The First-Ever Northwest Deaf Arts Festival Is Gonna Be a High-Tech Affair

The multimedia show features hip-hop, poetry, and an award-winning deaf dancer.

By Sam Pape June 12, 2018

CymaSpace founder and performer Myles de Bastion

A hip-hop artist who incorporates sign language into his shows, an award-winning deaf dancer, and a visual and tactile sound system: The first-ever Northwest Deaf Arts Festival kicks off this Saturday, June 16, and it's going to be a high-tech, multi-disciplinary show. The new event, centered on accessibility for the deaf and hard-of-hearing (DHH) community, takes place at Mississippi Studios and features artists including Sean Forbes (a hip-hop artist who incorporates ASL into his performances), deaf poet Raymond Luczak, and award-wining deaf dancer Antoine Hunter.

Not only is it the fest’s first year, it’s also the first event of its kind in Portland history—a surprising fact, considering the more than 180,000 Oregonians who have difficulty hearing.

The event is organized by CymaSpace, a local, volunteer-based arts and technology incubator. The nonprofit is dedicated to making cultural events more accessible to the DHH community by translating sound into visual and tactile experiences.

One example of the high-tech fun features you’ll see is the “Cymatic Star,” a wall-sized, star-shaped arrangement of LED lights that glow in waves corresponding to whatever sounds are present. The low frequencies are represented by shades of blue, and the highs by reds.

“I wanted to use the electromagnetic spectrum to overlay where sound frequency and visual light frequency correspond,” explains Myles de Bastion, CymaSpace’s founder and lead technology developer (he'll also perform at the event). “You can’t really buy this stuff.”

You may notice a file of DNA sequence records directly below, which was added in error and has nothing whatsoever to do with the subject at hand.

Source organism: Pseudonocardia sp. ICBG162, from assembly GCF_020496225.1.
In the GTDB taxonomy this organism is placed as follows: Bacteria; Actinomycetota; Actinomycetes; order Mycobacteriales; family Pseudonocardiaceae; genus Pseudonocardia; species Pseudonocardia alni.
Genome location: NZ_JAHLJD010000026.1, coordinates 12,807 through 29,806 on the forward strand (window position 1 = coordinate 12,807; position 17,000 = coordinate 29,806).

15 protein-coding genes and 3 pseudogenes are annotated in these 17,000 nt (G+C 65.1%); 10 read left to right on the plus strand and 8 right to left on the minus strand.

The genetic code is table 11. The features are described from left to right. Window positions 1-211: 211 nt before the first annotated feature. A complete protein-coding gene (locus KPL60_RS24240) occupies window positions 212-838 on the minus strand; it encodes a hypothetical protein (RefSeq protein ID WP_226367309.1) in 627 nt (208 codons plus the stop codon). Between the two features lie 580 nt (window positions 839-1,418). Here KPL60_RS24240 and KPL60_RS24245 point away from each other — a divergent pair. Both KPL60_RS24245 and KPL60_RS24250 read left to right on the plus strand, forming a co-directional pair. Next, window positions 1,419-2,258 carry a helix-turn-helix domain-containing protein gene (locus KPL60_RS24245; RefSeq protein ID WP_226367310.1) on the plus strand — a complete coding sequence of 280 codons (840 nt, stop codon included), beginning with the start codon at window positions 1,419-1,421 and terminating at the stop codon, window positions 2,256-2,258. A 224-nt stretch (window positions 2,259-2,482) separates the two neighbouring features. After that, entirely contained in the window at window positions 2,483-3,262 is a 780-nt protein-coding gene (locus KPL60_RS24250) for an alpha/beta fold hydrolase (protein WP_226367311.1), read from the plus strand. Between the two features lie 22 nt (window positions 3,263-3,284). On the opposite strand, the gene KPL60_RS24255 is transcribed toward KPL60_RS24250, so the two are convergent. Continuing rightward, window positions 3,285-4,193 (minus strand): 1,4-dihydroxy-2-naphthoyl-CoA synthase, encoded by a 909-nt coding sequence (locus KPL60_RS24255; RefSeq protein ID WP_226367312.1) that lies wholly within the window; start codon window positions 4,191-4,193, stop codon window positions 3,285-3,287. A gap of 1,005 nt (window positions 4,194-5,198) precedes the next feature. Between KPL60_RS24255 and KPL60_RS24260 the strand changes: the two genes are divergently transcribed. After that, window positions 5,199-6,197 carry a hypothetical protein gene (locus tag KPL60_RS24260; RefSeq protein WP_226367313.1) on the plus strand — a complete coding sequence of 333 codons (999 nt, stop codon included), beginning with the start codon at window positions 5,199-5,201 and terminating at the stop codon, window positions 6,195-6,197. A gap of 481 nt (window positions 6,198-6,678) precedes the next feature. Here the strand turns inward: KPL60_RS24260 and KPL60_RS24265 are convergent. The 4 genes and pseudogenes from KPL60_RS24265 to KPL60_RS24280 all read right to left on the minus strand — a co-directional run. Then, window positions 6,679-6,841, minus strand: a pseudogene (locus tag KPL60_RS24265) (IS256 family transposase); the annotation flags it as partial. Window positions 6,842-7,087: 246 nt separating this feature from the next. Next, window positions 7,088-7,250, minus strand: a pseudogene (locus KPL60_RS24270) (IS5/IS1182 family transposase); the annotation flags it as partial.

De Bastion plans to provide tactile props—benches and vests that vibrate with the rhythm of the music—at the event as well. They’re kind of like wearable/sit-on-able, hypersensitive, vibrating video game controllers, designed to replicate the experience of standing directly next to a speaker or subwoofer at full volume.

Open-captioning technology, with all spoken and signed words displayed in real-time on a screen for all to see, will accompany the performances as well. This is newer technology for CymaSpace, and de Bastian is excited about it.

“We are strong proponents of open-source hardware and software,” he says. “All of our technology has been developed with the aim of freely sharing the software so that others may benefit from it and in turn lower the costs/barriers that might prevent event organizers from making their events accessible.”

Though the event is geared toward the DHH community, de Bastion stresses that the hearing community is welcome as well. In fact, bringing the two communities together is one of his goals.

“It’s about nurturing the two communities,” he says. “It’s so rare for events to bring both deaf and hearing communities together. But there is value in both different outlooks on life.”

Northwest Deaf Arts Festival

2 p.m. (family matinee) and 5 p.m. (21+) Sat, June 16, Mississippi Studios, $25–100 

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